Grackle (figure 8) nose bands prevent the horse from crossing his jaw. I'm not a fan of drop nose bands because they rest on a very fragile part of the bone that is easily fractured.
The figure eight nose band is a CORRECTIVE piece of equipment and shouldn't be used unless your horse needs it. Sadly, like the standing martingale in hunters and the flash nose band in dressage, these corrective items have become a “fashion” statement.
All it says to me is that the horse either has a problem where it is needed, or the rider is a slave to fashion. I showed a stallion in dressage, event and jumpers and all I used was a simple nose band and, for the most part, a hollow mouth snaffle. I would say to try out some bigger jumps and if you think you need a little more control you could try different types to see what to respond to.
sidestep, I was told by 2 trainers that a different bridle would help give more release to my horse. When Lilly goes over a jump its like a gigantic buck and it's harder to release and give her some slack.
equitation, The reason I would want to change her bridle is that she seemed to react negatively going over larger jumps, when I used my friends bridle, (same bit, same style) she reacts so much nicer, that's why I asked. I'd like to do a few hunter classes this year and plan on putting Jackson in the show bridle I bought forever ago, but it has a crank.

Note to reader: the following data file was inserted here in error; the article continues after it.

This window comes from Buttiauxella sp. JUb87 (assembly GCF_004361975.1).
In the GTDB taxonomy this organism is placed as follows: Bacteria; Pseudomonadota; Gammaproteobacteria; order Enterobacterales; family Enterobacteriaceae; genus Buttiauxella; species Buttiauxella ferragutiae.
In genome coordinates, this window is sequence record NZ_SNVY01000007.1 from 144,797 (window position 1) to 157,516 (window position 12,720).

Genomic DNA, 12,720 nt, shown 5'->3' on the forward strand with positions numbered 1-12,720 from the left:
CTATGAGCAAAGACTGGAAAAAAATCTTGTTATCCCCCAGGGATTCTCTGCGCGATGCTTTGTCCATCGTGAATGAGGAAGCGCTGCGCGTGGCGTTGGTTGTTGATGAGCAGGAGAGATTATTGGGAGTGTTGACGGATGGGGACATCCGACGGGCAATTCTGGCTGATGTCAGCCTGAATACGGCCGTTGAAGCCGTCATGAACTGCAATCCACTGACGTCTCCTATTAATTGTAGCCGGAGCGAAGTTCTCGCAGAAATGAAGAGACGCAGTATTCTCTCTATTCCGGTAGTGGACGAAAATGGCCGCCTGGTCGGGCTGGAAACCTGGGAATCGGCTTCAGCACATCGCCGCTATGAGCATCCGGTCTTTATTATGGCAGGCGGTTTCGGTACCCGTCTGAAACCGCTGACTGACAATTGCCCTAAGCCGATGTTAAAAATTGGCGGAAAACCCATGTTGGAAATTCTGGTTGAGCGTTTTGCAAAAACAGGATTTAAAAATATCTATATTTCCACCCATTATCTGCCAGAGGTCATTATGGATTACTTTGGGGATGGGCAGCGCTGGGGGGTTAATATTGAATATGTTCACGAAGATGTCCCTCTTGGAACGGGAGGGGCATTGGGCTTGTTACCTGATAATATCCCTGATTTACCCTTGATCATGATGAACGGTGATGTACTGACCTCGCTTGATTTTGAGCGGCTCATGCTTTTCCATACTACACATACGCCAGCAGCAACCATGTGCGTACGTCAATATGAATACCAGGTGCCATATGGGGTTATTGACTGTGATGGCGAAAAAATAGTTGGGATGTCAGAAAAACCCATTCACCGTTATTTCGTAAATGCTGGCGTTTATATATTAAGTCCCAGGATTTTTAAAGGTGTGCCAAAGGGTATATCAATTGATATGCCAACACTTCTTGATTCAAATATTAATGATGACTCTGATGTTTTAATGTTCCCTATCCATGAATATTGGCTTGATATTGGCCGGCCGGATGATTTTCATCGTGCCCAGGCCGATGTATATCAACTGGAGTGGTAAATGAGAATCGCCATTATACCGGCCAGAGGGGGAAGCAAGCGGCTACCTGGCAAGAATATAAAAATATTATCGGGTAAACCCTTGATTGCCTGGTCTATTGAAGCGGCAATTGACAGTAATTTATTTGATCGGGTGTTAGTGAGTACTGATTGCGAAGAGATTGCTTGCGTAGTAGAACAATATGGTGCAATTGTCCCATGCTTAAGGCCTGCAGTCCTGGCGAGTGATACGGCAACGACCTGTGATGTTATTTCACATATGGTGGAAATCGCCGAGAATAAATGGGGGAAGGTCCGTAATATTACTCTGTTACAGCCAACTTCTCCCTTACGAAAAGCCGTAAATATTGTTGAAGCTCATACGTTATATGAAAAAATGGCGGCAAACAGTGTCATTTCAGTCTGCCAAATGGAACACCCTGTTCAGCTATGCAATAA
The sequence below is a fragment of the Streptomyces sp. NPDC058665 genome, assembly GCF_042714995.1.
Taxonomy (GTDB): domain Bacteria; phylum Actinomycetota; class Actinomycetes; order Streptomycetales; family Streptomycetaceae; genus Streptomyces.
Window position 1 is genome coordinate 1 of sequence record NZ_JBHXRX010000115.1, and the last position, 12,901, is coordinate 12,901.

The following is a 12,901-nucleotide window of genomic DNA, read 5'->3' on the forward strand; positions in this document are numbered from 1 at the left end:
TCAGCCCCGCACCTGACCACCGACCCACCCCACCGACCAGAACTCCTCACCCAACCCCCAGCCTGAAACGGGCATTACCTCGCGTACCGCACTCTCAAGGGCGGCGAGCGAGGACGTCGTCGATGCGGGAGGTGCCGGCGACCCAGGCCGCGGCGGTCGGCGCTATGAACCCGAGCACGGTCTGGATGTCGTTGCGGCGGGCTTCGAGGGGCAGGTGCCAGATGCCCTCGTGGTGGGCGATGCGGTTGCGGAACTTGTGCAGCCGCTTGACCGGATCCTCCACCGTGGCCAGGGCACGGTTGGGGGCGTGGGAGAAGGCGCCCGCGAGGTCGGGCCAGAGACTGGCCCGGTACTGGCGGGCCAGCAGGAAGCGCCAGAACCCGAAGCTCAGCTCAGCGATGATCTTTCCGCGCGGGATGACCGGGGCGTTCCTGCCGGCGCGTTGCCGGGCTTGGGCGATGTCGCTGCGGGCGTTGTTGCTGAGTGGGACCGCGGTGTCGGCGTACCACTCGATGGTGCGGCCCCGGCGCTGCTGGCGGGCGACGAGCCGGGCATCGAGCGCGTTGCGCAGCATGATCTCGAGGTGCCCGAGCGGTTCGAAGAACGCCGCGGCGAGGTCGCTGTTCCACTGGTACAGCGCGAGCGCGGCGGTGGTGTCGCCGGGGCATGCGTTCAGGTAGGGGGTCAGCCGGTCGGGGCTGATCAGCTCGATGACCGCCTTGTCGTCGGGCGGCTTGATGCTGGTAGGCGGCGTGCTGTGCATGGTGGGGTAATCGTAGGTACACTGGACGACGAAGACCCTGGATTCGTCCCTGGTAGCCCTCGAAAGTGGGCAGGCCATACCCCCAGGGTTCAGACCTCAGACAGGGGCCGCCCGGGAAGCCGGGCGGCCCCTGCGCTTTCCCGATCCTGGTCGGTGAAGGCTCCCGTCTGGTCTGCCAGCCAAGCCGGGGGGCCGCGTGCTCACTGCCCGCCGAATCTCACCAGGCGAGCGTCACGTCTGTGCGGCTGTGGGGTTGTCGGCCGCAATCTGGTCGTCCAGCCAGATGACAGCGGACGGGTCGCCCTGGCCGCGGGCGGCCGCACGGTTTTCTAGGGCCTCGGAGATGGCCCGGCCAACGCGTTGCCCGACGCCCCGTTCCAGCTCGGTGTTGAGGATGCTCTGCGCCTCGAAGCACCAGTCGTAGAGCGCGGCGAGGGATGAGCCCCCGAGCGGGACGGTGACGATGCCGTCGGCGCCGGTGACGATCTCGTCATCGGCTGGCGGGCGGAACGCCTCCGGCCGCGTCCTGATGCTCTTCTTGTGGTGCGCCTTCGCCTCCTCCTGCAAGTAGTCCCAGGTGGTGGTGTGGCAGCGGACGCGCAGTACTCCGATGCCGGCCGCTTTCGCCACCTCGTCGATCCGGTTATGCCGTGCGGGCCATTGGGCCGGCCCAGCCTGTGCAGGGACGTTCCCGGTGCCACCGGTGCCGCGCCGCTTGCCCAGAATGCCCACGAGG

sidestep, I release as much as I can before I break my back, and she has jumped 5'3. She is usually fine, just the past two weeks she's been weird. Can you ask your instructor to explain this a little better? I have used a crank in hunters at schooling shows where they're pretty strict on legal tack (shows used as part of OSHA circuit).
I was told by 2 trainers that a different bridle would help give more release to my horse. I bet they didn't suggest what type of bridle you should use to achieve this, and why. Because it's just talk.
As someone else (sorry to whoever explained it before) said it stops the horse resisting the bit by crossing its jaws. Pretty strong nose band usually used on horses that pull (as per my avatar).
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So when I had the opportunity to test ride the Total Comfort Systems Daytona JumperBridle I was eager to see just how big of an impact it could make on my fussy, face sensitive horse. So we moved onward to a Figure 8 bridle, by recommendation of my coach which looked stunning on him, but it was apparent he hated that setup as well.